DT 26259

Daily Telegraph Cryptic No 26259

A full review by Gnomethang

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BD Rating – Difficulty **Enjoyment **

Once again, as last week, I thought that this puzzle was let down by some clues that didn’t really cut the mustard, in particular some of the cryptic definitions. Also some of the surface reading telegraphed the wordplay instruction which made the puzzle very straightforward as a result. This is a shame really as more recent Saturday Prize Puzzles have been more tricky and, for me, more enjoyable.


Across

6a Remove half a stone, it’s the trend (6,7)
LATEST FASHION – An anagram of HALF A STONE ITS (indicated by ‘remove’) gives the trend.

8a Of interest to the consumer? (6)
EDIBLE – A not very cryptic description of something that can be eaten – ‘Of Interest ‘ rather leads towards ‘Tasty’ or ‘Toothsome’ but serves its purpose

9a Martha with an extraordinary bloomer (8)
AMARANTH – Any flower of the Love-Lies-Bleeding genus is another anagram (extraordinary) of MARTHA with AN

10a Firm black loaf (3)
COB – A charade of CO (firm/company) plus Black, as well as being a horse, a male swan and an odd shaped Spanish-American dollar a cob is also a small bread loaf.

11a Viol, it played in town near Rome (6)
TIVOLI – Another anagram (played) of VIOL IT is a town near Rome

12a Sweetie getting a licking (8)
LOLLIPOP – Not much to say about this!  The cryptic element isn’t doing a lot!

14a Cheat to be successful in damaged sled (7)
SWINDLE – place WIN (be successful) in an anagram (damaged) of SLED yields a verb meaning to cheat

16a Antoine, desperate student (7)
ETONIAN – our ubiquitous student or public schoolboy is also an anagram(desperate) of ANTOINE

20a Jack’s bag is a song with punch (5,3)
DITTY BOX – An unfamiliar phrase for me (although I think I might have come across it many moons ago). Take a DITTY (song) with BOX (punch). A Ditty Box is a wooden, compartmentalised box used by sailors to store their personal belongings

23a Band tour in London area (6)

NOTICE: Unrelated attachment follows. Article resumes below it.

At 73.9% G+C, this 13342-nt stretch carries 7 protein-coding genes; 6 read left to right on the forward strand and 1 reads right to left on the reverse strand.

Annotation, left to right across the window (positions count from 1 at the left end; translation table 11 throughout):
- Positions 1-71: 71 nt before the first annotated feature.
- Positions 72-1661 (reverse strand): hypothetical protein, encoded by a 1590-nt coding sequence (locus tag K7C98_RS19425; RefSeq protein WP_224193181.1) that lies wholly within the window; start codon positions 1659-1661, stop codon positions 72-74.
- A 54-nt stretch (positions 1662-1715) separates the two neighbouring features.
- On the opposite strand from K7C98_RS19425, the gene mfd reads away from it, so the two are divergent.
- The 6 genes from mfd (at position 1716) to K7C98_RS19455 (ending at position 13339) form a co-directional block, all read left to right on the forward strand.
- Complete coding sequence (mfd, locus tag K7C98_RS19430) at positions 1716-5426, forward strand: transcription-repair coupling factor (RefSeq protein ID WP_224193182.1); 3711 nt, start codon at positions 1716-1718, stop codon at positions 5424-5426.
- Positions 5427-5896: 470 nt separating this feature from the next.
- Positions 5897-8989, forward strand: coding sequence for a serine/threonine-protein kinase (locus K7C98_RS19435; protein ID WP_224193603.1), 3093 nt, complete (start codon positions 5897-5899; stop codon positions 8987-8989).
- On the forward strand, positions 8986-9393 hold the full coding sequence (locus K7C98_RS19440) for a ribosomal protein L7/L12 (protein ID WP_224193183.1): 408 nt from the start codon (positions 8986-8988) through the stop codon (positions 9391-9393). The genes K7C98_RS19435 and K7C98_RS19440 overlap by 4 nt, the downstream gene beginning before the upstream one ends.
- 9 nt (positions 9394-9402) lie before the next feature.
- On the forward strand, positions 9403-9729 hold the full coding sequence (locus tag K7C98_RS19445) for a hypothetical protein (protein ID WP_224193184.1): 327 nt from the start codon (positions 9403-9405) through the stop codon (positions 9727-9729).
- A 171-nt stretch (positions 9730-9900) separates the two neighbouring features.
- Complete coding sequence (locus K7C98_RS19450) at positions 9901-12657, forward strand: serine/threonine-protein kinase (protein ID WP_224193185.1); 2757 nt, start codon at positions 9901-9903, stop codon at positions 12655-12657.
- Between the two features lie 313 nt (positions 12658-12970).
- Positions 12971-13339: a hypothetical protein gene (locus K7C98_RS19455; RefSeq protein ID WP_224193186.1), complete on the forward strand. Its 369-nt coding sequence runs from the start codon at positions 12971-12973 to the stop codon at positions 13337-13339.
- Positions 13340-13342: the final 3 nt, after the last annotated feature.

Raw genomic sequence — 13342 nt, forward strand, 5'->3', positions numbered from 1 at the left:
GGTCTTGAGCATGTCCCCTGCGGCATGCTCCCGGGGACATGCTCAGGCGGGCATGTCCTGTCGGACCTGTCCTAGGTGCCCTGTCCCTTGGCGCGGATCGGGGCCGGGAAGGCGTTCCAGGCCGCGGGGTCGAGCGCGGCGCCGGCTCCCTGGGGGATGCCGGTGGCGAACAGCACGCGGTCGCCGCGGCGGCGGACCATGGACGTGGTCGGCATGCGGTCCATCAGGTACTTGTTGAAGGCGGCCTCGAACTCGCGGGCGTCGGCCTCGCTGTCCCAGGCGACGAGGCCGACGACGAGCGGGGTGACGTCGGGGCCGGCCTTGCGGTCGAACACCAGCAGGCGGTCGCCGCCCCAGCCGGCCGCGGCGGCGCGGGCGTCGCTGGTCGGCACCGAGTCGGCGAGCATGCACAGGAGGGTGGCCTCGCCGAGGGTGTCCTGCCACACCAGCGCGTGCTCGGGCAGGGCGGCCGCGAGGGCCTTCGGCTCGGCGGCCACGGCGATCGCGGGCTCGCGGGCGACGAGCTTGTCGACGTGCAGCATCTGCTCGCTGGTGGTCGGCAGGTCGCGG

STRIPE – an insertion of TRIP (tour) in the South East (which is the area of the country containing London)

24a Teetotaller’s round included quantity of spirits (3)
TOT – the inclusion of O (round) in TT for Teetotaller

25a Global pamphlet? (8)
CIRCULAR – A double definition. A regularly delivered pamphlet is also an adjective describing the shape of the globe

26a Chef had one oriental biscuit (6)
COOKIE – a simple charade of COOK (chef) + I (one) + E (oriental – eastern) gives you a biscuit

27a Rocket with satnav? (6,7)
GUIDED MISSILE – Another so-so cryptic definition of a long range missile with on or off- board navigational capability.

Down

1d Inflexible remnant on said stream (8)
STUBBORN – A charade of STUB (remnant from e.g. a cheque book) and BORN a homophone (said) of a stream

2d Particular places ie redeveloped (8)
ESPECIAL – another anagram (redeveloped) of PLACES IE means particular or distinguished

3d Easily approachable female in a story (7)
AFFABLE – a word meaning approachable or friendly is made from placing Female in A FABLE (a story popularized by Aesop)

4d Whereas sailors, some attack verbally (6)
ASSAIL – I was puzzling over the wordplay until I looked into ‘Whereas sailors’ to find the hidden word (indicated by some). I really am dumb at spotting hidden words sometimes

5d Kay with one young lady at island capital (6)
KIGALI – A nice piece of misdirection here as it appears that the definition is ‘island capital’ whereas in fact the Island is part of the wordplay. Take K (for Kay – presumably a straight homophone) and add I (one), GAL ( a girl as pronounced by schoolmarms) and then the I leads to the capital of Rwanda

6d Patient female attendant? (4-2-7)
LADY-IN-WAITING – A better cryptic definition of a female attendant to a female Royal

7d Feeling engendered by British Lions? (8,5)